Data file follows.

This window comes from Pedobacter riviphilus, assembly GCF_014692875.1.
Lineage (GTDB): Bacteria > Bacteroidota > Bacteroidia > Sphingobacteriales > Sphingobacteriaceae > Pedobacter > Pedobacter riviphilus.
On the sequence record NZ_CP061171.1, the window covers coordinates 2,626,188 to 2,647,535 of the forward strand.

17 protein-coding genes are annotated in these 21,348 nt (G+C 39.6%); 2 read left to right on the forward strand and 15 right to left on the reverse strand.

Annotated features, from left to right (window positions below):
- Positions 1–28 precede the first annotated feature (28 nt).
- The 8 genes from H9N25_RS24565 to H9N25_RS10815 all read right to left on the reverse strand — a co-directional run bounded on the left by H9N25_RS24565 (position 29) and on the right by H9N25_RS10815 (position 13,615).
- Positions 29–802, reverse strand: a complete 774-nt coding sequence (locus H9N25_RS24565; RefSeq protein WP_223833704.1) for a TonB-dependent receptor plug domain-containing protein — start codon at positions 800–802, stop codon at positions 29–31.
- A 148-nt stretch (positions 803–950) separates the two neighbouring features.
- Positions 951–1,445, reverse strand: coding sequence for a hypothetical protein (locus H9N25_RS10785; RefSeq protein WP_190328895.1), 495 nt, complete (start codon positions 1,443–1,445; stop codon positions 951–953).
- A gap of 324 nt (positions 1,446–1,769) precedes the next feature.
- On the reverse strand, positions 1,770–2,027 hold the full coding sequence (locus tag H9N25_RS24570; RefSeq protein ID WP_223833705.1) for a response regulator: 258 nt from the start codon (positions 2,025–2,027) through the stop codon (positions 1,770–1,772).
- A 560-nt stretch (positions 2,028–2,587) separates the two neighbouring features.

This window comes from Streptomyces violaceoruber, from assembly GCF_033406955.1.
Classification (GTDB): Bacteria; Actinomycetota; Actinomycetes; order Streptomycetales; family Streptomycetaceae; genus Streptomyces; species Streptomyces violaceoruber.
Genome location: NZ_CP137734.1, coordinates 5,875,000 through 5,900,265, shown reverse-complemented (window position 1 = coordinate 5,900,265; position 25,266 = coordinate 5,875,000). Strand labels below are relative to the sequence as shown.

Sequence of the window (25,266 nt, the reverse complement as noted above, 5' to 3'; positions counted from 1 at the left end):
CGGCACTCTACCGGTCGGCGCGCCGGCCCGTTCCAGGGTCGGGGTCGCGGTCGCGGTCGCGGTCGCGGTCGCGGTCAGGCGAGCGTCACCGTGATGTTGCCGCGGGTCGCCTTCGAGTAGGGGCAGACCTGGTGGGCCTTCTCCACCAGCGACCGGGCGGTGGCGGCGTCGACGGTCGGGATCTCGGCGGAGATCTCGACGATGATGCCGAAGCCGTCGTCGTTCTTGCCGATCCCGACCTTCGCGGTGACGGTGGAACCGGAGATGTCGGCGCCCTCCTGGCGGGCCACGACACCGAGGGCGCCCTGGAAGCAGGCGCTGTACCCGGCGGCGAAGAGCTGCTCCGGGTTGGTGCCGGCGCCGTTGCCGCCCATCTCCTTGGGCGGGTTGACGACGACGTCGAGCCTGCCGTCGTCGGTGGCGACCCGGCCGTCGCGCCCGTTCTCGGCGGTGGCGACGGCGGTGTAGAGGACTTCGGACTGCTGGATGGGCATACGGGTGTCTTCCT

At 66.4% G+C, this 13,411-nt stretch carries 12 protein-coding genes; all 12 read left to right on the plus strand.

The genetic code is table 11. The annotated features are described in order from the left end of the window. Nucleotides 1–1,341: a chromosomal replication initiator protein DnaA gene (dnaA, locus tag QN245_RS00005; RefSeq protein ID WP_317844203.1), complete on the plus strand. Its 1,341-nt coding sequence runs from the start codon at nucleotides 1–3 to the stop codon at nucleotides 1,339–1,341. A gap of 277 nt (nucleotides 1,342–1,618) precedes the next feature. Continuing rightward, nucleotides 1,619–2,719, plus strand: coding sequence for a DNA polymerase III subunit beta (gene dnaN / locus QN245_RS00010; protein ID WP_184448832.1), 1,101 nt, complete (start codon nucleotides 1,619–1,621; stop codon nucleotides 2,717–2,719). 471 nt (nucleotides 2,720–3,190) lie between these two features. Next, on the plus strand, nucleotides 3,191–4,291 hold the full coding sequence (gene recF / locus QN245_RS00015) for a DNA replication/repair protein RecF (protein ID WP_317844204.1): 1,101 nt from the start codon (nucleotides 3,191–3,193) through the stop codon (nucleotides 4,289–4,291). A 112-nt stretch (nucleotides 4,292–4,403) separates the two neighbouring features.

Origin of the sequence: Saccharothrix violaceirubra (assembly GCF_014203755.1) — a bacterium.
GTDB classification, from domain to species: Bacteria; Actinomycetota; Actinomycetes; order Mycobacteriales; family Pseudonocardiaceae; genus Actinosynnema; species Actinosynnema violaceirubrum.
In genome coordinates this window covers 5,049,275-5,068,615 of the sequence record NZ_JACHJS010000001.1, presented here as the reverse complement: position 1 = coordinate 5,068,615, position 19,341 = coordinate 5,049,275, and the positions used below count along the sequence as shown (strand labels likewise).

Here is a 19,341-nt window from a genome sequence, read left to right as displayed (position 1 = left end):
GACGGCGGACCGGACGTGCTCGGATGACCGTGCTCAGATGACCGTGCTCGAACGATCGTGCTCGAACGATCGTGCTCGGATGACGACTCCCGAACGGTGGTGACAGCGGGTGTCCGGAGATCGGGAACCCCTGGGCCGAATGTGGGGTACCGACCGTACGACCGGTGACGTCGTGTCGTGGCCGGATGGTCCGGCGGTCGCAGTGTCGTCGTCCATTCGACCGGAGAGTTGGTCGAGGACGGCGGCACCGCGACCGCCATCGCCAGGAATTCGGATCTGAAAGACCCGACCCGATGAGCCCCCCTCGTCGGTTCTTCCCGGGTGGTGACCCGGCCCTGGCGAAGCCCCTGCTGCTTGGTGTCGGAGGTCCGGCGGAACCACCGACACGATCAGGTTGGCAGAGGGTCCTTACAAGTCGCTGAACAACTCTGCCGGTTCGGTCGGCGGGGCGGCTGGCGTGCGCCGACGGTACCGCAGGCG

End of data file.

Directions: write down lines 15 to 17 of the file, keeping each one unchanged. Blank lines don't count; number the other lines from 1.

Classification (GTDB): Bacteria; Actinomycetota; Actinomycetes; order Streptomycetales; family Streptomycetaceae; genus Streptomyces; species Streptomyces violaceoruber.
Genome location: NZ_CP137734.1, coordinates 5,875,000 through 5,900,265, shown reverse-complemented (window position 1 = coordinate 5,900,265; position 25,266 = coordinate 5,875,000). Strand labels below are relative to the sequence as shown.

Sequence of the window (25,266 nt, the reverse complement as noted above, 5' to 3'; positions counted from 1 at the left end):